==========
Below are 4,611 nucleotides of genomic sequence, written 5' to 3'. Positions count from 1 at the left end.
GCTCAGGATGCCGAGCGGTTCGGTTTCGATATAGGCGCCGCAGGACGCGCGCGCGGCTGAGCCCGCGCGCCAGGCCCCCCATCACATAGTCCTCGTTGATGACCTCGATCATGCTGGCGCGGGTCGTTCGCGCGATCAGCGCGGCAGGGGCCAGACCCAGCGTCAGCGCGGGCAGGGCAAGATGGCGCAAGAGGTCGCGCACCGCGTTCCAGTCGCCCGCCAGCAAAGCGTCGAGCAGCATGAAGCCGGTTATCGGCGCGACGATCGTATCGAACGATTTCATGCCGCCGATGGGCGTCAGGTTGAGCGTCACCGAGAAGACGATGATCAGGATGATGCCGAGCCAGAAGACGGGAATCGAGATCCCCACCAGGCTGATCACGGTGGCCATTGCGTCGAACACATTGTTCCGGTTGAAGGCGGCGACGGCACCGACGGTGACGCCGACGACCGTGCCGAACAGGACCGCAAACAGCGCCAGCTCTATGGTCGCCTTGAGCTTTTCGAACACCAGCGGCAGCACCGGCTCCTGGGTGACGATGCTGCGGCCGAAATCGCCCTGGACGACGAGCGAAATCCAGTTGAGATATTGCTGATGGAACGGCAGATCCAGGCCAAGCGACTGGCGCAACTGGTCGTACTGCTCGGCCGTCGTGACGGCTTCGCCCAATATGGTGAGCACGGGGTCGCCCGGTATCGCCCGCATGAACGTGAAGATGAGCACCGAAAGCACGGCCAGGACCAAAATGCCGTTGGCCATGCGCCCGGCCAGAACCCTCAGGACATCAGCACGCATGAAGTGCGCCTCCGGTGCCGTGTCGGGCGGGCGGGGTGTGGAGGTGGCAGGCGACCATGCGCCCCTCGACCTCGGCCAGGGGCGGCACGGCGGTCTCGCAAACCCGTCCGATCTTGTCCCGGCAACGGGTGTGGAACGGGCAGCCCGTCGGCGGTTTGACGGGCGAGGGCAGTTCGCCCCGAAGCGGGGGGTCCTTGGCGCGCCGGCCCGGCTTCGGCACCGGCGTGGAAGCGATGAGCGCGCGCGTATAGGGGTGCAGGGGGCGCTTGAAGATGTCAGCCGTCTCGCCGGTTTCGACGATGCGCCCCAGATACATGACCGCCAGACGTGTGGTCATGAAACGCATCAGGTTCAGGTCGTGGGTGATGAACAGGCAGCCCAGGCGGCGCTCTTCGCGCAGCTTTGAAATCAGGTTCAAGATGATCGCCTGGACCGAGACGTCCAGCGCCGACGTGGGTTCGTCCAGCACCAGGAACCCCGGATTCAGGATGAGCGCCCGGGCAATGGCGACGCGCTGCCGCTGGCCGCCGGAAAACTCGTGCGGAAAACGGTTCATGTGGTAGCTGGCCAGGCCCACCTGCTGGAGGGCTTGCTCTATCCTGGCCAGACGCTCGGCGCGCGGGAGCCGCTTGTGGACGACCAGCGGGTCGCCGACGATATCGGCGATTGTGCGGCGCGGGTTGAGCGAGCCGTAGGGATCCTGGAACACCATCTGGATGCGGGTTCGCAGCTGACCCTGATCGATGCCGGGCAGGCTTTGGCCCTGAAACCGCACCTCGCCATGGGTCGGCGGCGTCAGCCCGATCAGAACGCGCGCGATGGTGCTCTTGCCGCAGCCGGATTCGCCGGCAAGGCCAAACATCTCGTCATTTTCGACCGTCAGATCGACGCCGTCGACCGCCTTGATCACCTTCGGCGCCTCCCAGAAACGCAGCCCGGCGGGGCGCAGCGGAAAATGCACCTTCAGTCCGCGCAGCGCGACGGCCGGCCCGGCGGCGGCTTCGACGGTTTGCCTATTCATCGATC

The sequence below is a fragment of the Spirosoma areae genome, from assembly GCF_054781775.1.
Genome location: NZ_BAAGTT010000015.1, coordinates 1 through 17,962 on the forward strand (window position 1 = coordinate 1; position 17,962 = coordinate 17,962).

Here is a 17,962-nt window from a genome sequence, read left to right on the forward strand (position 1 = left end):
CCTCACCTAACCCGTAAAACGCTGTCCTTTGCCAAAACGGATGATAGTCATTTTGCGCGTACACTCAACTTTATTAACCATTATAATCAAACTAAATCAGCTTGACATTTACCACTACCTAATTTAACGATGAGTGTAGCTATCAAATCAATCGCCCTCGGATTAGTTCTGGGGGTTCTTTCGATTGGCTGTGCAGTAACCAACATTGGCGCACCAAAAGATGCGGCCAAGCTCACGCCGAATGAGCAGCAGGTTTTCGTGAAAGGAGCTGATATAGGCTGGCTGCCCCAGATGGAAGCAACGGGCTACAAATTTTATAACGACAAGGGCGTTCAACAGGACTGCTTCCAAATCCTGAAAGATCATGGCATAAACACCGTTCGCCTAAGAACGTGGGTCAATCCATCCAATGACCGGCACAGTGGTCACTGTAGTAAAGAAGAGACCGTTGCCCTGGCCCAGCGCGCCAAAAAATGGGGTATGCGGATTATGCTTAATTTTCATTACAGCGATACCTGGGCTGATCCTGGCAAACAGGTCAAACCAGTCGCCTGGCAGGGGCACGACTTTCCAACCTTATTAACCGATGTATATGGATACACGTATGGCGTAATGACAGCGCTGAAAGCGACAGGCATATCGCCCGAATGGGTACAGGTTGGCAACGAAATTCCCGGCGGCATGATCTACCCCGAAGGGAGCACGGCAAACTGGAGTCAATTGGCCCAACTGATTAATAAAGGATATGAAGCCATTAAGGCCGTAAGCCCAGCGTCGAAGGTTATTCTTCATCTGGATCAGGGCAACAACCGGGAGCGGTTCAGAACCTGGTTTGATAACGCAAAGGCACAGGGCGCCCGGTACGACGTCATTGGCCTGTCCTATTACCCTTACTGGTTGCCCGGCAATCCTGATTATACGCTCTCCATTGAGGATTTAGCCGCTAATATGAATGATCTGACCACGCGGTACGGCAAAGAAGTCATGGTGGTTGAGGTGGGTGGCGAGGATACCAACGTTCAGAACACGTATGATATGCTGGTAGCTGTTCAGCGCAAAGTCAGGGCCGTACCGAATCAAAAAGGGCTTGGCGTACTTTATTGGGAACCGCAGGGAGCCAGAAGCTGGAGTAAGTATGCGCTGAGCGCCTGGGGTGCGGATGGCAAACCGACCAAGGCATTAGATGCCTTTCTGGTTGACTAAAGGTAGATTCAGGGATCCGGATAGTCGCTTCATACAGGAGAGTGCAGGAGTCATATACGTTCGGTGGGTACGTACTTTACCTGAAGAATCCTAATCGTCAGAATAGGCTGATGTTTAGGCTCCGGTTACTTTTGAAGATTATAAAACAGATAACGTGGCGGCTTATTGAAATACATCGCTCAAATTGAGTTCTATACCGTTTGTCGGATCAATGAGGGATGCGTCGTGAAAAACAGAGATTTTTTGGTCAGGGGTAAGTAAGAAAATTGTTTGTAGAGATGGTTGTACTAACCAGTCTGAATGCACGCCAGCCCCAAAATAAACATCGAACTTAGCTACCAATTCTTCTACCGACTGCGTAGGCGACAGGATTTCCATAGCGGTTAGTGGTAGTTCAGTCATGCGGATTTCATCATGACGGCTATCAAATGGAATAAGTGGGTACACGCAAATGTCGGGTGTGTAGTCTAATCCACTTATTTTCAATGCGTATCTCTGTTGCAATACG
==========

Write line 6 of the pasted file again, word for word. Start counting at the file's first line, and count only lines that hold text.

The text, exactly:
CCTCACCTAACCCGTAAAACGCTGTCCTTTGCCAAAACGGATGATAGTCATTTTGCGCGTACACTCAACTTTATTAACCATTATAATCAAACTAAATCAGCTTGACATTTACCACTACCTAATTTAACGATGAGTGTAGCTATCAAATCAATCGCCCTCGGATTAGTTCTGGGGGTTCTTTCGATTGGCTGTGCAGTAACCAACATTGGCGCACCAAAAGATGCGGCCAAGCTCACGCCGAATGAGCAGCAGGTTTTCGTGAAAGGAGCTGATATAGGCTGGCTGCCCCAGATGGAAGCAACGGGCTACAAATTTTATAACGACAAGGGCGTTCAACAGGACTGCTTCCAAATCCTGAAAGATCATGGCATAAACACCGTTCGCCTAAGAACGTGGGTCAATCCATCCAATGACCGGCACAGTGGTCACTGTAGTAAAGAAGAGACCGTTGCCCTGGCCCAGCGCGCCAAAAAATGGGGTATGCGGATTATGCTTAATTTTCATTACAGCGATACCTGGGCTGATCCTGGCAAACAGGTCAAACCAGTCGCCTGGCAGGGGCACGACTTTCCAACCTTATTAACCGATGTATATGGATACACGTATGGCGTAATGACAGCGCTGAAAGCGACAGGCATATCGCCCGAATGGGTACAGGTTGGCAACGAAATTCCCGGCGGCATGATCTACCCCGAAGGGAGCACGGCAAACTGGAGTCAATTGGCCCAACTGATTAATAAAGGATATGAAGCCATTAAGGCCGTAAGCCCAGCGTCGAAGGTTATTCTTCATCTGGATCAGGGCAACAACCGGGAGCGGTTCAGAACCTGGTTTGATAACGCAAAGGCACAGGGCGCCCGGTACGACGTCATTGGCCTGTCCTATTACCCTTACTGGTTGCCCGGCAATCCTGATTATACGCTCTCCATTGAGGATTTAGCCGCTAATATGAATGATCTGACCACGCGGTACGGCAAAGAAGTCATGGTGGTTGAGGTGGGTGGCGAGGATACCAACGTTCAGAACACGTATGATATGCTGGTAGCTGTTCAGCGCAAAGTCAGGGCCGTACCGAATCAAAAAGGGCTTGGCGTACTTTATTGGGAACCGCAGGGAGCCAGAAGCTGGAGTAAGTATGCGCTGAGCGCCTGGGGTGCGGATGGCAAACCGACCAAGGCATTAGATGCCTTTCTGGTTGACTAAAGGTAGATTCAGGGATCCGGATAGTCGCTTCATACAGGAGAGTGCAGGAGTCATATACGTTCGGTGGGTACGTACTTTACCTGAAGAATCCTAATCGTCAGAATAGGCTGATGTTTAGGCTCCGGTTACTTTTGAAGATTATAAAACAGATAACGTGGCGGCTTATTGAAATACATCGCTCAAATTGAGTTCTATACCGTTTGTCGGATCAATGAGGGATGCGTCGTGAAAAACAGAGATTTTTTGGTCAGGGGTAAGTAAGAAAATTGTTTGTAGAGATGGTTGTACTAACCAGTCTGAATGCACGCCAGCCCCAAAATAAACATCGAACTTAGCTACCAATTCTTCTACCGACTGCGTAGGCGACAGGATTTCCATAGCGGTTAGTGGTAGTTCAGTCATGCGGATTTCATCATGACGGCTATCAAATGGAATAAGTGGGTACACGCAAATGTCGGGTGTGTAGTCTAATCCACTTATTTTCAATGCGTATCTCTGTTGCAATACG